Learning to embrace change
There’s no avoiding it; life is simply full of change. From the big moments to the small, nothing ever stands still for long, especially in today’s ‘always-on’ world.
Things are constantly shifting; and sometimes it can be difficult to approach everything with the same gusto or excitement that you need to. Change can feel difficult – but it doesn’t have to be.
Our research finds that many in the UK are not good at coping with change. Life coach Carole Ann Rice shares her tips on what you can do to learn to make the most of it
#1: Big change, small change
Help yourself feel more comfortable with change by introducing other, smaller elements of change into your life first. Challenge yourself to try something new on a monthly basis – whether that’s going out with a new group of people, trying a new hobby or visiting a new place. Taking yourself out of your comfort zone regularly will help to build your resilience. You’ll be surprised at how conquering small things will help you feel better equipped to deal with the bigger changes in life.
#2: Know when to let go
It’s perfectly natural to want to have control over every aspect of a big life moment; whether it’s a wedding, a house move or a new job. But there has to be a point when we accept that there are simply some things that are completely outside of our control. Focusing on what you can influence can really help; sometimes there is real empowerment in realising when it’s fine to let something go. Stressing about what might go wrong can also put you in a negative mind-set and mean that you’re less likely to achieve success in reality.
#3: Treat yourself
A little reward can go a long way. For example, when it comes to saving, think tangibly about how much you could put away and what this looks like for you – whether that’s £50 a week, or a couple of pounds a day. Make a plan and set a particular goal that you want to reach, building in smaller rewards along the way to help you stay motivated. A nice meal or half a day off work can be a great incentive and doesn’t have to break the bank.
#4: Shake off the 'should'
It’s natural to compare yourself to others but at the end of the day, everyone is different. So shake off the idea of ‘should’; instead, identify two or three of the things you feel are most valuable to you personally and try to keep sight of these. Spending a lot of time on social media may mean you’re more likely to compare yourself to what other people are doing. To help combat this, consider taking a social media break or cutting down the number of hours you’re spending on Facebook each day – this will help you focus on yourself and what you’re doing.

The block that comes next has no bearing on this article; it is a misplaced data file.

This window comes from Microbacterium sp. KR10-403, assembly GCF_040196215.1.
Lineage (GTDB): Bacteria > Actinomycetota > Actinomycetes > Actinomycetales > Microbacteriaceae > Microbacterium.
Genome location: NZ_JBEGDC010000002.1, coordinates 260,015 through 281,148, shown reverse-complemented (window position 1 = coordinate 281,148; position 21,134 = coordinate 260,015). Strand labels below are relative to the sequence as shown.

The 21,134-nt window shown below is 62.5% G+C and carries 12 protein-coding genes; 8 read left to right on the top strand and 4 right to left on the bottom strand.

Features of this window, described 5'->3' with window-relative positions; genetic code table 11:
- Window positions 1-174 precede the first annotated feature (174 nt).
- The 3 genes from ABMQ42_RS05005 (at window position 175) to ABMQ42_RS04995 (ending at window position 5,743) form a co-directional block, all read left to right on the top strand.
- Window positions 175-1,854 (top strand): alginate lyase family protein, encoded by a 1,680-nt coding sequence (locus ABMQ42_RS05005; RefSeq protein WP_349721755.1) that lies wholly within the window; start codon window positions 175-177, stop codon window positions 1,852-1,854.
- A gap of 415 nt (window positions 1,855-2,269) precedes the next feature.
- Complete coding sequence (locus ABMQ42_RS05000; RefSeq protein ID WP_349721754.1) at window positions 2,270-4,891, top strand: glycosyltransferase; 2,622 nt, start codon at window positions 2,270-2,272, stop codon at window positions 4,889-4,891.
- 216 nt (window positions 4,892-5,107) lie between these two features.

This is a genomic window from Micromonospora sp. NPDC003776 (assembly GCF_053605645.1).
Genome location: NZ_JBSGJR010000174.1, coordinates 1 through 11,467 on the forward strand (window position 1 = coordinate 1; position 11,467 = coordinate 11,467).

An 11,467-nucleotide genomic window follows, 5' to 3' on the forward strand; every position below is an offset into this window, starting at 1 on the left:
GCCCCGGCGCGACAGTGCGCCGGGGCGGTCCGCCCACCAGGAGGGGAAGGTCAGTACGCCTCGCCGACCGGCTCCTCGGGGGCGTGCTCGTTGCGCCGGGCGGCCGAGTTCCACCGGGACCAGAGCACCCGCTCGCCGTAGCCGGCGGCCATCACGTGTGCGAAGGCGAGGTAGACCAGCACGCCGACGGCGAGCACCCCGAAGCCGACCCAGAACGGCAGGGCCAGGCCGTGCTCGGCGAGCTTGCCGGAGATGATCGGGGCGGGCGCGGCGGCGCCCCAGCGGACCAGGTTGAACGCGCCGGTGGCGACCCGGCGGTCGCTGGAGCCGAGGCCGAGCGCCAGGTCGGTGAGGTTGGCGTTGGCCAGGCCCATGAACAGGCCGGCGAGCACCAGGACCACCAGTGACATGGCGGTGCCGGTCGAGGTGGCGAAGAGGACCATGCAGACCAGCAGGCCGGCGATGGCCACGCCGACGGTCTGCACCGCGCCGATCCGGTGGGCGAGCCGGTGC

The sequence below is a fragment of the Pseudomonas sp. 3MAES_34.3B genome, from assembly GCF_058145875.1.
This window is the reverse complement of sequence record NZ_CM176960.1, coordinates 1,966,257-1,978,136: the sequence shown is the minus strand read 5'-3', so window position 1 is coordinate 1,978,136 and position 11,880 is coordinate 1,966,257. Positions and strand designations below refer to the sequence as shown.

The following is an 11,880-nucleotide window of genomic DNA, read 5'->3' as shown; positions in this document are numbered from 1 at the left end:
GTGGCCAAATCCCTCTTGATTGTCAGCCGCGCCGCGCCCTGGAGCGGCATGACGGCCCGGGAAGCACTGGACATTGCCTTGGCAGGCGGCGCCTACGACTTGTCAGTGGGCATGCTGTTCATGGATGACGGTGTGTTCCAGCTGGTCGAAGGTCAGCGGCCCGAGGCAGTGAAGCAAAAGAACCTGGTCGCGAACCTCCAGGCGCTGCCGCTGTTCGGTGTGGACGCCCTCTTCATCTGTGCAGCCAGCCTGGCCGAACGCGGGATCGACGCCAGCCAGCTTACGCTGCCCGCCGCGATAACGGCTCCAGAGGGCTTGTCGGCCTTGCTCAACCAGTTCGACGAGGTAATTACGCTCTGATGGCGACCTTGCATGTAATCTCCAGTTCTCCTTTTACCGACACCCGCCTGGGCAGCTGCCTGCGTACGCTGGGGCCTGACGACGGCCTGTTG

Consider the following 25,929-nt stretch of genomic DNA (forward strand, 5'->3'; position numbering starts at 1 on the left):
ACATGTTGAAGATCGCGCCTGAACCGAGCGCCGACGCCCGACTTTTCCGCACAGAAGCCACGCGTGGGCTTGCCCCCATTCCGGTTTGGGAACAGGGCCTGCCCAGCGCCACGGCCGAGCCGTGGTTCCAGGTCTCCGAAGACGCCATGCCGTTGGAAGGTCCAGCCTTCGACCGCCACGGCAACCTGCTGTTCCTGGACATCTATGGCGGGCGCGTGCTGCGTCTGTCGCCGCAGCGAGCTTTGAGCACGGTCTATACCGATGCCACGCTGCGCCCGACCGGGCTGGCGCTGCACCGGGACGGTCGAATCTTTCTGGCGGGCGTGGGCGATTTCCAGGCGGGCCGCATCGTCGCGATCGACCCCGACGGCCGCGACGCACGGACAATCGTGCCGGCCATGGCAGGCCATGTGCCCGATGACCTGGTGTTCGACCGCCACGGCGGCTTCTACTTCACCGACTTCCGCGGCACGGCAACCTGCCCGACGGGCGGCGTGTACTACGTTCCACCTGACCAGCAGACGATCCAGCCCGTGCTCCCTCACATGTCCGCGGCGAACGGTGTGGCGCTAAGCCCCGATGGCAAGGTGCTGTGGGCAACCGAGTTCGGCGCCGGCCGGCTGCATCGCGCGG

#5: Know when to ask for help
It’s not always easy to admit but we can’t do everything by ourselves. Accepting that sometimes we just need some help goes a long way. Sometimes it’s enough to ask friends or family, but when it comes to planning for your life ahead and making financial decisions, an expert view can (quite literally) pay off. There is no shame in asking for help, and it is often easier than we think to ask. So remember, there is help out there for you, for all your life moments, big and small.
Planning your goals
To help your financial planning for major life events such as weddings, starting a family, helping with school or university fees, or making the most of retirement, we have launched a digital Life Goals Tool.
You can use it to help you start thinking about your life ahead and how saving or investing could help you meet your goals for the future. You just need to know what amount you’re hoping to reach and when, and how much you can afford to set aside.
The tool lets you see how making changes to the amount you contribute could affect when you reach your target. It will also give you a summary and outline the next steps you could take to help achieve your goal.